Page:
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Author Topic: A Question About Flow Lines  (Read 153 times)

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Offline Ken W2

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A Question About Flow Lines
« on: July 16, 2022, 03:34:40 pm »
We frequently see coins with obvious flow lines in tight spaces like within the letters of legends and between the legend and the edge, but which don't have flow lines between the legends and the bust or other main devices (of course we might see them under magnification).  The photo below is an example.  Does that occur because at the time of striking there is a lot of metal moving in a relatively small area, and as a result the die wears more quickly in that area ? Said another way, there is less space for the energy of the strike and metal movement to be diffused and thus the die wears more quick in the tight spaces ? 

Offline Kevin D

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Re: A Question About Flow Lines
« Reply #1 on: July 16, 2022, 05:46:22 pm »
I believe it does have to do with the metal movement of the flan or planchet when struck by the dies. The metal movement at the center of the flan or planchet is more toward the die cavities (design elements) than towards the outer edge (though there is some movement in that direction as well). The metal movement at the periphery of the flan/planchet is increased towards the outside edge. This is accentuated in ancient coins because they were not struck with a die collar, so there was nothing to restrict this movement of metal. This greater movement of flan/planchet metal at the periphery caused an increased level of die wear in this area.

The US mint used an 'open collar' until the 1830s, when they switched to a 'close collar'. Pronounced flow lines are often seen at the periphery of early US coins, the bust half being a good example. After the switch to the 'close collar', there was a great reduction in metal flow die deterioration at the periphery.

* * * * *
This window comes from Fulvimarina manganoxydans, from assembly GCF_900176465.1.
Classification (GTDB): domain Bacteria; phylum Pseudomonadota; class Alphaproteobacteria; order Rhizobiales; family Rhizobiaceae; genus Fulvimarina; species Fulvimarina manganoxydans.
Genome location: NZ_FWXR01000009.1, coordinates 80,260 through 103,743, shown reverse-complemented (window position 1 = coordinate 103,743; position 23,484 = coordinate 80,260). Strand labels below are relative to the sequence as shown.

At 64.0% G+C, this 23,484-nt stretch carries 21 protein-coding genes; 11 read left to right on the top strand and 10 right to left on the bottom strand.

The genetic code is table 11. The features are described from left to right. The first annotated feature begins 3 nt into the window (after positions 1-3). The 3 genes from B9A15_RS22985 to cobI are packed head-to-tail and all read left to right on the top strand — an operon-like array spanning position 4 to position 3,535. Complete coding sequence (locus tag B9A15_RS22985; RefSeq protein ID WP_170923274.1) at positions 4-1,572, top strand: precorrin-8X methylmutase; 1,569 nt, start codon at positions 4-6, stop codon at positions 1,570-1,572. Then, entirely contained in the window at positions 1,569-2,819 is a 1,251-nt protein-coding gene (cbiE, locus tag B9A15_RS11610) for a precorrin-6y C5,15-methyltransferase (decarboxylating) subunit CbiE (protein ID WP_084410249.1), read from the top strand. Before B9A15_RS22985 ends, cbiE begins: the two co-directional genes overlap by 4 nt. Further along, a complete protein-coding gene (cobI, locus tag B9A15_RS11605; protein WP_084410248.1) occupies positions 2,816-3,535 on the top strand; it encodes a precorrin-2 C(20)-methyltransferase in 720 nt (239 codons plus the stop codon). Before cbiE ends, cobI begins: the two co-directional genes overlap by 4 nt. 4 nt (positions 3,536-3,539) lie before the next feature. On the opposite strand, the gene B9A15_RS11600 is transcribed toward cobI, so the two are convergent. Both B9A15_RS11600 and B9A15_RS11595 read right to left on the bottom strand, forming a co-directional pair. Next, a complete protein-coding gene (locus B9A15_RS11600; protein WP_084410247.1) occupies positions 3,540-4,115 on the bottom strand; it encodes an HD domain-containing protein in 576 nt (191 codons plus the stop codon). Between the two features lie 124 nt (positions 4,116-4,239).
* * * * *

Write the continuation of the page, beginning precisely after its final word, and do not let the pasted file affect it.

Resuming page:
Offline Enodia

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Re: A Question About Flow Lines
« Reply #2 on: July 16, 2022, 06:30:41 pm »

Online maridvnvm

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Re: A Question About Flow Lines
« Reply #3 on: August 05, 2022, 06:08:33 am »
I owned a coin several year ago that comes to mind in this discussion. I sold it through Forvm and thus share their image:-



Both side show flow lines radiating from the bust and from Vesta not just on the legends....

Offline Joe Sermarini

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Re: A Question About Flow Lines
« Reply #4 on: August 05, 2022, 09:55:56 am »
Those flow lines attractively radiating from the center are much more common on denarii of Antoninus Pius than on those of other emperors. They must have used a blank flan that was considerably thicker in the center.  I believe these flow lines were intended, with aesthetic or anti-counterfeiting intent or both.
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